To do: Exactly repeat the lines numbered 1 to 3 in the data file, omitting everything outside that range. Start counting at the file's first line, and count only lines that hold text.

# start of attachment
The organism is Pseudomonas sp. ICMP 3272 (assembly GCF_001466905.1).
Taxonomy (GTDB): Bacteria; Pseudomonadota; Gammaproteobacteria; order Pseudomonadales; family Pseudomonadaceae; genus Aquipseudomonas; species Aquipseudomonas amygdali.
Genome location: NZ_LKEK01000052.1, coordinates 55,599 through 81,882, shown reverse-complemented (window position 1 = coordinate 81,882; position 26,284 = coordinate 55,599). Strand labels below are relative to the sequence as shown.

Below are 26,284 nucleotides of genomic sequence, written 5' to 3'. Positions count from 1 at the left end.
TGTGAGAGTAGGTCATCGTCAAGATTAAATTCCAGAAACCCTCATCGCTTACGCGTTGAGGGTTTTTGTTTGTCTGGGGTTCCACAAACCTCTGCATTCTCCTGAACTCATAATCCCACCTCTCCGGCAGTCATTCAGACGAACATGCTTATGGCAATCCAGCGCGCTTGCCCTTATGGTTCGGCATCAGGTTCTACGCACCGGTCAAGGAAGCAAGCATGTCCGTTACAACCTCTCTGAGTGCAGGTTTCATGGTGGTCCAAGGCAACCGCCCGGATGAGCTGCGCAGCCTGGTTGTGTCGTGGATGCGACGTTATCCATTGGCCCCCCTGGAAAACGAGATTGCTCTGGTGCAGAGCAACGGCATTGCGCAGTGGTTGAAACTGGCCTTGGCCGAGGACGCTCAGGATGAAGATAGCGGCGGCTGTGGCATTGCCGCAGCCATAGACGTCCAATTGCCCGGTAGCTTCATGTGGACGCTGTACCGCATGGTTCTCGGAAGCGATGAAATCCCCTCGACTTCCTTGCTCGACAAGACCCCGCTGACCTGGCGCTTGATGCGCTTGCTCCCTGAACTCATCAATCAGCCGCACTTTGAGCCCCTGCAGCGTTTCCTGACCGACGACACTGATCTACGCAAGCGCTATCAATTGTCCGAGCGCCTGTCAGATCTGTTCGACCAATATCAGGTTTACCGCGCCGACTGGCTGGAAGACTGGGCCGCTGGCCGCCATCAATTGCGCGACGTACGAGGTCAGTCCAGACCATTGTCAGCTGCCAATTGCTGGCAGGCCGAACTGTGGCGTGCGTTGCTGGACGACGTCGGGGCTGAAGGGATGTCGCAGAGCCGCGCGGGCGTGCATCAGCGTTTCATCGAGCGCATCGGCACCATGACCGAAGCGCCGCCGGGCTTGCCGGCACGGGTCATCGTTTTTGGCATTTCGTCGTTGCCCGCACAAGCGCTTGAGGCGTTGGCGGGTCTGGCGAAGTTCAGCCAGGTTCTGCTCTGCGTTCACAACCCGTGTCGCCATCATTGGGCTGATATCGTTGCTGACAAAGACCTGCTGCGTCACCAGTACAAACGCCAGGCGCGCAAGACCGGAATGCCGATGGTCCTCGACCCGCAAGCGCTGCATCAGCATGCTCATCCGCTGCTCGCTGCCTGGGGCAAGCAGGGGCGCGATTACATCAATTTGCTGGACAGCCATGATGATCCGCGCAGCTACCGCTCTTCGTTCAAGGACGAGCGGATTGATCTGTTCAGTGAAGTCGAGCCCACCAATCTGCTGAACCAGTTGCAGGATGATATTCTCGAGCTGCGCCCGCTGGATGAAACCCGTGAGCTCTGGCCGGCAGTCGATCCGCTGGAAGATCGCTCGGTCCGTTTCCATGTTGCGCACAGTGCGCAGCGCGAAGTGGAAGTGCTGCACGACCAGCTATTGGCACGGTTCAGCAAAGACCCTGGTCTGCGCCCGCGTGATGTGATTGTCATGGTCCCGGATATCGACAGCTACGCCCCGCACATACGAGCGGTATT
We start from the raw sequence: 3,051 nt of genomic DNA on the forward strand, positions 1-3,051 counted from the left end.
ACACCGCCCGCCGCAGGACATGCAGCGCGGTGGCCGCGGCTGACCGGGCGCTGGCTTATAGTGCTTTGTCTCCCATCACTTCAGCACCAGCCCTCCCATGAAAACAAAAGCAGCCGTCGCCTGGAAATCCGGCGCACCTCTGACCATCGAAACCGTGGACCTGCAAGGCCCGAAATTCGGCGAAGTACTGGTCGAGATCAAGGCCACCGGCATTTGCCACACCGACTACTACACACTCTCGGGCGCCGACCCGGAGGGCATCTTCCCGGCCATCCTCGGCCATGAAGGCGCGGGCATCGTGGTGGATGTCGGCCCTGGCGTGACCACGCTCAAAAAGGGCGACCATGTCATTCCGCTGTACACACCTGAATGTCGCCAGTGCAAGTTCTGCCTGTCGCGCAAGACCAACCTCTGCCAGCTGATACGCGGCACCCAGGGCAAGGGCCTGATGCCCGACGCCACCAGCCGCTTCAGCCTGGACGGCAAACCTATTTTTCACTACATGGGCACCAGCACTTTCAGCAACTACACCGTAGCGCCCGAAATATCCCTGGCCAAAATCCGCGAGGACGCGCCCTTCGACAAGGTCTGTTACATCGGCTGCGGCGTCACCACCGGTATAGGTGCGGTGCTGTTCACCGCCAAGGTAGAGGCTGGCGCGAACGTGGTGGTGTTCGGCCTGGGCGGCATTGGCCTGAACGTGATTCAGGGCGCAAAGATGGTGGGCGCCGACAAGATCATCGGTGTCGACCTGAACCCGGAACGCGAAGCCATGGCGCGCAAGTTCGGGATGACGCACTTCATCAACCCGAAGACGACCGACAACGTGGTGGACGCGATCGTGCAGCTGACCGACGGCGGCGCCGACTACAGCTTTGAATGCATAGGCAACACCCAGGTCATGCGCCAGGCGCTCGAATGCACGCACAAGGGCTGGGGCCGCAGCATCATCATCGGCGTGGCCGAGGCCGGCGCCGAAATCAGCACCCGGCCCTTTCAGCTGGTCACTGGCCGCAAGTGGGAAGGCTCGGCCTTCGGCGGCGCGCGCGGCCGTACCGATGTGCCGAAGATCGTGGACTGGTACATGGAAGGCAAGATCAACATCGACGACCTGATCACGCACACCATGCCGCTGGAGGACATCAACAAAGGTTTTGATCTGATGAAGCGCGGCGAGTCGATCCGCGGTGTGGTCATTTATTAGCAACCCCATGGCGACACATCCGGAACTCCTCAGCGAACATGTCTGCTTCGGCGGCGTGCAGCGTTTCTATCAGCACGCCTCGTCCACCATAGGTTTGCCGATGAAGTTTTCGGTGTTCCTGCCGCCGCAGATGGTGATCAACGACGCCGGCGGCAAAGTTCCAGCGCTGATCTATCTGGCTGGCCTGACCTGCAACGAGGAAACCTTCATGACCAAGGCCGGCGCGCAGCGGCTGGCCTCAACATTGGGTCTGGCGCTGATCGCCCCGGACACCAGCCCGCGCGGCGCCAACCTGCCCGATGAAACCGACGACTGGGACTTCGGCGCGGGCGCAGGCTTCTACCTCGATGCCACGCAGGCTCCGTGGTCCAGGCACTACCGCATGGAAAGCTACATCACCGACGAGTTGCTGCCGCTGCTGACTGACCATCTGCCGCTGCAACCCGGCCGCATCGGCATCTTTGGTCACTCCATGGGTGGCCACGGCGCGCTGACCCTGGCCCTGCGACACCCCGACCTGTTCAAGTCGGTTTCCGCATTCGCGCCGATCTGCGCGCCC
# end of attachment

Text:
The organism is Pseudomonas sp. ICMP 3272 (assembly GCF_001466905.1).
Taxonomy (GTDB): Bacteria; Pseudomonadota; Gammaproteobacteria; order Pseudomonadales; family Pseudomonadaceae; genus Aquipseudomonas; species Aquipseudomonas amygdali.
Genome location: NZ_LKEK01000052.1, coordinates 55,599 through 81,882, shown reverse-complemented (window position 1 = coordinate 81,882; position 26,284 = coordinate 55,599). Strand labels below are relative to the sequence as shown.